FIG. 2 is side schematic flowchart of a classical thermal cycling test procedure 200. At block 220 of procedure 200, the entire PBA (printed circuit board assembly) 99 is placed in a chamber at room temperature (about 25 degrees Celsius). A first temperature transition 221 is effected in the chamber and at block 230 the entire PBA 99, including its chip 90, chip ball-grid-array interface 91, flip-chip (FC) substrate 92, package ball-grid-array interface 93, and printed circuit board (PCB) 94, is made cold. That is, all portions of PBA 99 are surrounded by cold surfaces and/or a cold atmosphere that is, in some embodiments, stirred or blown in a turbulent flow to transfer that cold temperature to PBA 99. A second temperature transition 222 is effected in the chamber, and at block 220, again the entire PBA 99 is brought to room temperature. That is, all portions of PBA 99 are surrounded by 25 degrees Celsius surfaces and/or a 25 degrees Celsius atmosphere that is, in some embodiments, stirred or blown in a turbulent flow to transfer that 25 degrees Celsius temperature to PBA 99. In some embodiments, block 220 is merely a portion of the transition from block 230 to block 210, wherein there is no attempt to hold at room temperature for any amount of time (i.e., transition 222 and 212 are combined as a single transition from cold to hot). A third temperature transition 212 is effected in the chamber and at block 210; the entire PBA 99 is brought to an elevated temperature (e.g., 50, 80 or 100 degrees Celsius). A fourth temperature transition 211 is effected in the chamber and at block 220 the entire PBA 99 is again brought to room temperature. In some embodiments, block 220 is merely a portion of the transition from block 210 to block 230, wherein there is no attempt to hold at room temperature for any amount of time (i.e., transition 211 and 221 are combined as a single transition from hot to cold). In some embodiments, the transitions from hot to cold and back to hot are repeated a plurality of times.

At room temperature, in some embodiments, a nominal X distance 80 between two contacts on chip 90 will equal the corresponding X distance 81 between two corresponding contacts on the top of FC substrate 92, and a nominal X distance 82 between two contacts on PCB 94 will also equal the corresponding X distance 81 between two corresponding contacts on the bottom of FC substrate 92. (In some embodiments, the ball-to-ball distance and the ball size for interface 91 are different from the ball-to-ball distance and the ball size for interface 93.) As PBA 99 is cooled, nominal distance 80 becomes shortened to cooled distance 83, nominal distance 81 is shortened to cooled distance 84, and nominal distance 82 is shortened to cooled distance 85. Where the nominal distances 80, 81, and 82 were equal, the cooled distances 83, 84, and 85 are each different, due to the differing CTEs of the chip 90, FC substrate 92 and PCB 94. Similarly, as PBA 99 is heated, nominal distance 80 is lengthened to heated distance 86, nominal distance 81 is lengthened to heated distance 87, and nominal distance 82 is lengthened to heated distance 88. Typically, distances 86, 87, and 88 are each different from each other and all are longer than the corresponding room temperature distances 80, 81, and 82. Since the heated X distances 86, 87, and 88 seen for the chip 90, the FC substrate 92, and the PCB 94 respectively, at block 210 are all longer than X distances 80, 81, and 82 but slightly unequal one to the others, the mechanical stress is relatively small, and numerous repetitions of the heating, cooling and reheating cycle are required in order to find problems in the PBA 99.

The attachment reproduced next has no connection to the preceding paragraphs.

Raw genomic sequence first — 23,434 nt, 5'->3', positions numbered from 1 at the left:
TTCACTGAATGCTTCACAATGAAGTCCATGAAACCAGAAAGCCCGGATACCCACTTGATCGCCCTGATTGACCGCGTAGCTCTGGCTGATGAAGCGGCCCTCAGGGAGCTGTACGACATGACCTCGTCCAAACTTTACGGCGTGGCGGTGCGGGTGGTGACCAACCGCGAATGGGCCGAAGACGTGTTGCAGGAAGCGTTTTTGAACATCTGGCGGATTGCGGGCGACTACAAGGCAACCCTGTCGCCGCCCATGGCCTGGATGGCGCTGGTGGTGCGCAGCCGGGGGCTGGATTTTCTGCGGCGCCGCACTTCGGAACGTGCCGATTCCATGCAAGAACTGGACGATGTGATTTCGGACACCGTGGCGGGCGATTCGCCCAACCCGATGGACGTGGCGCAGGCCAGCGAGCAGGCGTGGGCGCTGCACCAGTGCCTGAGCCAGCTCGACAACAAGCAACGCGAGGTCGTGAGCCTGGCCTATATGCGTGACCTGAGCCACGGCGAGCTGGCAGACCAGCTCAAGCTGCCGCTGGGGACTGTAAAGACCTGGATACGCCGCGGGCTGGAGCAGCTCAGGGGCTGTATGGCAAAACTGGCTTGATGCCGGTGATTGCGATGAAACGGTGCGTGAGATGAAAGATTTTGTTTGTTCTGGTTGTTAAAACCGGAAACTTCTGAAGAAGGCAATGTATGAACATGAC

In some embodiments, functional testing, including applying electrical power, providing stimulation signals, and then receiving and analyzing test result signals, is performed at block 210, block 220, and/or block 230.

FIG. 3 is side schematic flowchart of a thermal stratification test procedure 300. Procedure 300 is similar to procedure 200, except that rather than providing a uniform cold, room, or hot environment, a thermally stratified cold-hot or hot-cold environment is provided at the extremes. At block 320 of procedure 300, similar to block 220 of procedure 200, the entire PBA 99 is placed in a chamber at room temperature (about 25 degrees Celsius). A first dual-temperature transition 321 is effected in the chamber (the top of the chamber is made cold, and the bottom of the chamber is made hot) and, in some embodiments, at block 330 the top portion of PBA 99, including its chip 90, chip ball-grid-array interface 91, and flip-chip (FC) substrate 92, is made cold, while printed circuit board (PCB) 94 is made hot, thus exacerbating the mechanical stress on package ball-grid-array interface 93. That is, the top portions of PBA 99 are surrounded by cold surfaces and/or a cold atmosphere. In some embodiments, this atmosphere is stirred or blown in a turbulent flow to enhance a transfer of that cold temperature to PBA 99. Simultaneously the bottom portions of PBA 99 are surrounded by hot surfaces and/or a hot atmosphere, which, in some embodiments, is also stirred or blown. A second dual temperature transition 322 is effected in the chamber and at block 320; again the entire PBA 99 is brought to room temperature. That is, all portions of PBA 99 are surrounded by 25 degrees Celsius surfaces and/or a 25 degrees Celsius atmosphere that is, in some embodiments, stirred or blown in a turbulent flow to transfer that 25 degrees Celsius temperature to PBA 99. A third dual temperature transition 312 is effected in the chamber and at block 310 the top portion of PBA 99 is brought to an elevated temperature (e.g., 50, 80 or 100 degrees Celsius), while simultaneously the bottom portion of PBA 99 is chilled (e.g., 0, −10, or −40 degrees Celsius). A fourth dual temperature transition 311 is effected in the chamber and at block 320 the entire PBA 99 is again brought to room temperature.